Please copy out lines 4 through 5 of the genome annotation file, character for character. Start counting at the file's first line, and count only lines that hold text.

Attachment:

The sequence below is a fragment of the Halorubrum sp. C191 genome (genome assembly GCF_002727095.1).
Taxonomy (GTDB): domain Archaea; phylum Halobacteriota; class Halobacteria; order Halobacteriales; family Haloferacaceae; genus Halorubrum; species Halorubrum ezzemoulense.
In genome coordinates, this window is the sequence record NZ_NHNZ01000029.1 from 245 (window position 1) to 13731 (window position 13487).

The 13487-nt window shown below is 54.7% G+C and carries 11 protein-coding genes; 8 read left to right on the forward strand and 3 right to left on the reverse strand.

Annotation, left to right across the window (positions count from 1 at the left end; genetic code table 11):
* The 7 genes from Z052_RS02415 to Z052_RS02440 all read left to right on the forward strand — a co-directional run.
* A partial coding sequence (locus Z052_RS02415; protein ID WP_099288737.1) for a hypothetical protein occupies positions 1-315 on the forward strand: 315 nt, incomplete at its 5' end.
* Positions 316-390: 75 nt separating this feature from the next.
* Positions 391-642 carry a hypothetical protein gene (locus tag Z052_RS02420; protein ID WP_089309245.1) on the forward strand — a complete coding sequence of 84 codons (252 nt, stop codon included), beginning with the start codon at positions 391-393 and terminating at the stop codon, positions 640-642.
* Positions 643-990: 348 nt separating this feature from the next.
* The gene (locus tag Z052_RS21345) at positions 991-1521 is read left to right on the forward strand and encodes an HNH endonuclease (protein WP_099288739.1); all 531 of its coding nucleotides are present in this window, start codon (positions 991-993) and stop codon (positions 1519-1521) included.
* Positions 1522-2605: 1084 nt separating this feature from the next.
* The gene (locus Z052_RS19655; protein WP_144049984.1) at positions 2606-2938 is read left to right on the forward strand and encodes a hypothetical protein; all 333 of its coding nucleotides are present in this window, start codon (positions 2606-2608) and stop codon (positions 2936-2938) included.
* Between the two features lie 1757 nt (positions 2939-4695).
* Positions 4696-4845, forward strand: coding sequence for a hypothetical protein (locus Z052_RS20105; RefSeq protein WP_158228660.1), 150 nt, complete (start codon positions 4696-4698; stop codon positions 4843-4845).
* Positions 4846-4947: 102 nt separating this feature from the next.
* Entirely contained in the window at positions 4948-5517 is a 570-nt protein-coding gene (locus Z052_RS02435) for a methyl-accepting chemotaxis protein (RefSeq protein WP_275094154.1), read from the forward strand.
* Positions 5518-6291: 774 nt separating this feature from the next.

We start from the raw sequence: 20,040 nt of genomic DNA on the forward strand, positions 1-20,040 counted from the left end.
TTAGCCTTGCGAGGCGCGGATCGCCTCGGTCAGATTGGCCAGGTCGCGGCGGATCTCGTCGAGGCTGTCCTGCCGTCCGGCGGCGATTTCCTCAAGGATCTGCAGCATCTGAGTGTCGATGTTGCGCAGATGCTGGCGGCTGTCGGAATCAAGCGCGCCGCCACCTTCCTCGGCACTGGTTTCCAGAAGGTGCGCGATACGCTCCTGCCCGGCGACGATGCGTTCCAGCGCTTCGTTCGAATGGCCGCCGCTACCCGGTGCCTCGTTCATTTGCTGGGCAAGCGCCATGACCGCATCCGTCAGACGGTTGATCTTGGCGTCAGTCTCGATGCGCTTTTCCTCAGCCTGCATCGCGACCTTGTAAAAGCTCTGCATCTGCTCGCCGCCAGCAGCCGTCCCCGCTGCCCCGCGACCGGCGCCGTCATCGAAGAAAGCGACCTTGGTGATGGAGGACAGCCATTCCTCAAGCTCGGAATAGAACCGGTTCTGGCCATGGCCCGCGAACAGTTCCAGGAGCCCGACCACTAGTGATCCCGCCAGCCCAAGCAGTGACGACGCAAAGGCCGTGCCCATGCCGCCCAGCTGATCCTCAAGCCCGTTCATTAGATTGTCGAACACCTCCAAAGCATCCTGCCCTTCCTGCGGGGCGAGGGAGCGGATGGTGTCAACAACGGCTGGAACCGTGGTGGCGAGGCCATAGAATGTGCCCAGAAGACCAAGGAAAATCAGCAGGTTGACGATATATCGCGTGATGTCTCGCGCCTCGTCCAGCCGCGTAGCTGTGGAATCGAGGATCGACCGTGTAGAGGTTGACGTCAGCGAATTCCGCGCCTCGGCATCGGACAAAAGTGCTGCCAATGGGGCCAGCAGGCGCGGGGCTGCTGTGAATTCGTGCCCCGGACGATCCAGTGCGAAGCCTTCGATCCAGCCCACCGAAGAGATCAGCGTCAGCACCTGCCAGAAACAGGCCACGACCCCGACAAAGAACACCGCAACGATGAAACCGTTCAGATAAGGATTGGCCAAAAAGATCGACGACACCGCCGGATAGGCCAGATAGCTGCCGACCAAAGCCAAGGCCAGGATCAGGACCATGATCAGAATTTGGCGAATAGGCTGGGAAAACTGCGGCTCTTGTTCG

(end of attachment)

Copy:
The 13487-nt window shown below is 54.7% G+C and carries 11 protein-coding genes; 8 read left to right on the forward strand and 3 right to left on the reverse strand.

Annotation, left to right across the window (positions count from 1 at the left end; genetic code table 11):